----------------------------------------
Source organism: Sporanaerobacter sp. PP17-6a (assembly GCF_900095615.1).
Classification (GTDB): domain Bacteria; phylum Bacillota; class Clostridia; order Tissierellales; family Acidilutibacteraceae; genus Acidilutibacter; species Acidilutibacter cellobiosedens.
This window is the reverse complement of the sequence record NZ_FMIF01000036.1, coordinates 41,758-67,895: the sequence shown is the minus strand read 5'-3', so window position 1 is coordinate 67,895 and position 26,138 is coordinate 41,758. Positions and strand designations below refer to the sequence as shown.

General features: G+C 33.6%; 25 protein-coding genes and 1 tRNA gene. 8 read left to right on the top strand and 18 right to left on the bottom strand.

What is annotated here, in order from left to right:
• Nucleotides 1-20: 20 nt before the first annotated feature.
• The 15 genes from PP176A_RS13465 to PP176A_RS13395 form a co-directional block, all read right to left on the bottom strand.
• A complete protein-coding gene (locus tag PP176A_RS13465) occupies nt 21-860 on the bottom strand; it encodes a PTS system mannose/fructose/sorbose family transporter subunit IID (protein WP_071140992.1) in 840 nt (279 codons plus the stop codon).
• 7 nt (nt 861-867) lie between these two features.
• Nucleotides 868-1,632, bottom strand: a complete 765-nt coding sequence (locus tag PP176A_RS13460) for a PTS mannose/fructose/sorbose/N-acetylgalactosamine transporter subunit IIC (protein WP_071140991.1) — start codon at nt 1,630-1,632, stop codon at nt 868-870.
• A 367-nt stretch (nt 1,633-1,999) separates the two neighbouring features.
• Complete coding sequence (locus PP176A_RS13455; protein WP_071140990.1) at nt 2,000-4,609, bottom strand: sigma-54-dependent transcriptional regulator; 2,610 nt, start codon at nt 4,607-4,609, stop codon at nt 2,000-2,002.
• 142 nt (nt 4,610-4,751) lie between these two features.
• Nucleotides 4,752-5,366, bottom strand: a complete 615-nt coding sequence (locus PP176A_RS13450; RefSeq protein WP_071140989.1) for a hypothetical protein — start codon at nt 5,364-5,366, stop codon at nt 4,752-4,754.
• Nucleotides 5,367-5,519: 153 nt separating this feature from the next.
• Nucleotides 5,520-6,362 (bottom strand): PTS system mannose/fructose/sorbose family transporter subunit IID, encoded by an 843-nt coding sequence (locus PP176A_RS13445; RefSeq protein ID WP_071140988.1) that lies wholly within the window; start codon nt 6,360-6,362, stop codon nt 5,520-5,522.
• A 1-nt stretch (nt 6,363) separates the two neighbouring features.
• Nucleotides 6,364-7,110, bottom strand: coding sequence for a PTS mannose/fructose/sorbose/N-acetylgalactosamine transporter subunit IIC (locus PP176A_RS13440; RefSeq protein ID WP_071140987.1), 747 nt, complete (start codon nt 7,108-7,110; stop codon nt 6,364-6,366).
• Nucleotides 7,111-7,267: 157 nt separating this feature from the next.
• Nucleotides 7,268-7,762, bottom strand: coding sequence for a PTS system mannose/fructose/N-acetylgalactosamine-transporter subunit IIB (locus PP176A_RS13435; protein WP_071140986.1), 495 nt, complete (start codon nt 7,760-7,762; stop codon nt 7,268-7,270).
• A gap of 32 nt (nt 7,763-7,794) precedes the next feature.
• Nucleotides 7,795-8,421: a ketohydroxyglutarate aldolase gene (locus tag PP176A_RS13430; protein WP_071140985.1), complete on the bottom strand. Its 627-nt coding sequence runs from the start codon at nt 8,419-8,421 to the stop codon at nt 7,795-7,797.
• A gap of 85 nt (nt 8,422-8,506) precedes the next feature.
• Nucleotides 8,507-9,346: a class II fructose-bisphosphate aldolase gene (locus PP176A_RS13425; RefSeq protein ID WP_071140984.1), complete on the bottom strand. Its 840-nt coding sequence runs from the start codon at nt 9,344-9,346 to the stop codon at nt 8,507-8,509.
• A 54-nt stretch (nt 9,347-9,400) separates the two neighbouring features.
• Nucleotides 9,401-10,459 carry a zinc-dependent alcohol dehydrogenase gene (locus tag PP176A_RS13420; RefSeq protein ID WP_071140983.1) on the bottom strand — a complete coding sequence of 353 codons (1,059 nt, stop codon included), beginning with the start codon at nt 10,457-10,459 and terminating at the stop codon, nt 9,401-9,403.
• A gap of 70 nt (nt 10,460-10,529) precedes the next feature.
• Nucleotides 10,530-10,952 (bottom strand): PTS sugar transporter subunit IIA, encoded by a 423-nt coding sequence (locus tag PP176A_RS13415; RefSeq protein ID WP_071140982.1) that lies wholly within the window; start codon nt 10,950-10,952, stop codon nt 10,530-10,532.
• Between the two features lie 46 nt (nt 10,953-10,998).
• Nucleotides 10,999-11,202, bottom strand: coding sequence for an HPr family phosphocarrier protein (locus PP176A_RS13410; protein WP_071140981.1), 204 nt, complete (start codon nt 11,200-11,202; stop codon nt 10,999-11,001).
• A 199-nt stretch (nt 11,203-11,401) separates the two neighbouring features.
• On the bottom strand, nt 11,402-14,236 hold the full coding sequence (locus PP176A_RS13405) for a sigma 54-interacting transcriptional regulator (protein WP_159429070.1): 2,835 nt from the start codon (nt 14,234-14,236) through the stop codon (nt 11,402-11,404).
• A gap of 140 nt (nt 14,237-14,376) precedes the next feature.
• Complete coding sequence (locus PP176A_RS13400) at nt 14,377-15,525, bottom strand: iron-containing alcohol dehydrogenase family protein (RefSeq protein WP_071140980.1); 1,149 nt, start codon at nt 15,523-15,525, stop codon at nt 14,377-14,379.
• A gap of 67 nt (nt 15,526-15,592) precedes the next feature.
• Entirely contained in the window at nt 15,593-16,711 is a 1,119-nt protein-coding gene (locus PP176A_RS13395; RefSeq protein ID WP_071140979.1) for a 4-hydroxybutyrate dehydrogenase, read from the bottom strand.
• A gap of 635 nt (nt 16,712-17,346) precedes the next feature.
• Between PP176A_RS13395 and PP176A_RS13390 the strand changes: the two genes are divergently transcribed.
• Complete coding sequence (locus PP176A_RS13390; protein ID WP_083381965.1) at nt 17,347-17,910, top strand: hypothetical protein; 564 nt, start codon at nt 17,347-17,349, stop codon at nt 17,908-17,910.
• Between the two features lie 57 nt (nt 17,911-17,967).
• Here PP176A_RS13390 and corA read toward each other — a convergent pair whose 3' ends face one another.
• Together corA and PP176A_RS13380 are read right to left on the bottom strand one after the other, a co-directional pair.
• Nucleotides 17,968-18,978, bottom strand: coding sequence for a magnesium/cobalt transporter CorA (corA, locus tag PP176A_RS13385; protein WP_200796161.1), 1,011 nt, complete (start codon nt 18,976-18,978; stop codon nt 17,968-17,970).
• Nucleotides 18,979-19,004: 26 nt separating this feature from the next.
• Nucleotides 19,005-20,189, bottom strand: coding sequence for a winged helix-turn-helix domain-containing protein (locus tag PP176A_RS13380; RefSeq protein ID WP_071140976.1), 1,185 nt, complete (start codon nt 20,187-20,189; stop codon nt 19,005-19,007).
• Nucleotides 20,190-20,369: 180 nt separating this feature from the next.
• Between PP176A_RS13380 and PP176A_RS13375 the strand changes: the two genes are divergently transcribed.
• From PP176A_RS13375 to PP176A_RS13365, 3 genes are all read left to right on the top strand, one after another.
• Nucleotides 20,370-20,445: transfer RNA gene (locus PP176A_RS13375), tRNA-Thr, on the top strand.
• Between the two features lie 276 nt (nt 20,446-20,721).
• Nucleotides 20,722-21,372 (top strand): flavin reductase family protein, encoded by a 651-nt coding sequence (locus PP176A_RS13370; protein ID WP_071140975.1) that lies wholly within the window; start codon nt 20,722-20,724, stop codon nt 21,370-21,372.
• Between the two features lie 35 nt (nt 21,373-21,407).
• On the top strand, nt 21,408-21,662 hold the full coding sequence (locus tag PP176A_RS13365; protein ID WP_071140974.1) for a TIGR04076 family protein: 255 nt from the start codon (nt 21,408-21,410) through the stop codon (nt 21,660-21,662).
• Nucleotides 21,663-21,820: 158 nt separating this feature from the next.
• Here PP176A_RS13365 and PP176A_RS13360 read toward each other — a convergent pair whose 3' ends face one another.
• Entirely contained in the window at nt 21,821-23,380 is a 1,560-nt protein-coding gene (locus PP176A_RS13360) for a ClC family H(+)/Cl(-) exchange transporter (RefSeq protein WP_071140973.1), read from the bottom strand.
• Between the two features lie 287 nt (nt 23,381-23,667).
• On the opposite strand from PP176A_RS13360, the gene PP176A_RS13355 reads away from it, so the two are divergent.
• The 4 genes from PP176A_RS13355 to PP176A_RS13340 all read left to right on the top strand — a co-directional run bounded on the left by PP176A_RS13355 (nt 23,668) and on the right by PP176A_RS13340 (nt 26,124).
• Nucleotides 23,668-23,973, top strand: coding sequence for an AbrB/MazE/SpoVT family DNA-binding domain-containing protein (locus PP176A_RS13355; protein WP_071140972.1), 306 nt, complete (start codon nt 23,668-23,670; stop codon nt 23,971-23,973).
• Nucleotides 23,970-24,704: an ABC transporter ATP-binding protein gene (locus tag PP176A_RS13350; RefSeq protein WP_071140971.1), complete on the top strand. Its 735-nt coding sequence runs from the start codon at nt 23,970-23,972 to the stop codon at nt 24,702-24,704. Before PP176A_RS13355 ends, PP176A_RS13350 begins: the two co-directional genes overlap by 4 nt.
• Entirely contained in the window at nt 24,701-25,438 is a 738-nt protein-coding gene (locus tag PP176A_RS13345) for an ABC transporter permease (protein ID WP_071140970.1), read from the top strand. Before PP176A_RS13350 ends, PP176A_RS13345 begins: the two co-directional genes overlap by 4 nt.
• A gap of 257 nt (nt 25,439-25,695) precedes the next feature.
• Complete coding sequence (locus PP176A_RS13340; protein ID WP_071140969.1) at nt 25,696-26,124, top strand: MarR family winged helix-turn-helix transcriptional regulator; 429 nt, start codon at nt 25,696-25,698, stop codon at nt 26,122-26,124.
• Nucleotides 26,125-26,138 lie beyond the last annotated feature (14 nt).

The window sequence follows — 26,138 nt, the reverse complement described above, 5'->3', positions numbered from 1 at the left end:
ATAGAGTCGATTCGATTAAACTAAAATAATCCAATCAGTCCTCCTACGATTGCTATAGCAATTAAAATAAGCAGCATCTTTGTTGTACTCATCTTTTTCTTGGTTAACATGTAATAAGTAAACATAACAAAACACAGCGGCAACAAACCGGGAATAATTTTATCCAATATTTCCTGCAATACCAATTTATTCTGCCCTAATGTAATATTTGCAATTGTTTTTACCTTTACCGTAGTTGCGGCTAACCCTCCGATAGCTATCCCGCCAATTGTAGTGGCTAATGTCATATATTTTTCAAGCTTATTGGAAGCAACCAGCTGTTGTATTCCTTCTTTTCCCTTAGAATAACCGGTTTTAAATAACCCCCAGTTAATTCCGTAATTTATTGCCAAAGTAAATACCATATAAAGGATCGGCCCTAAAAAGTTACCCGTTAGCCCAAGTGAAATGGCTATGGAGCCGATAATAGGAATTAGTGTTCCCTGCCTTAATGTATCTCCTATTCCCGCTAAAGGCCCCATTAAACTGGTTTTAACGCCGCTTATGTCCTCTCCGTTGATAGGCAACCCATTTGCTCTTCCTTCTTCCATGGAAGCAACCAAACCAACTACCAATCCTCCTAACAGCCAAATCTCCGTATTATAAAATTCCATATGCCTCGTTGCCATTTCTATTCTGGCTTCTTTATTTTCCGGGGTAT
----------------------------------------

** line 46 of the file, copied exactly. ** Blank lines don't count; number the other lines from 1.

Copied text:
• Nucleotides 20,190-20,369: 180 nt separating this feature from the next.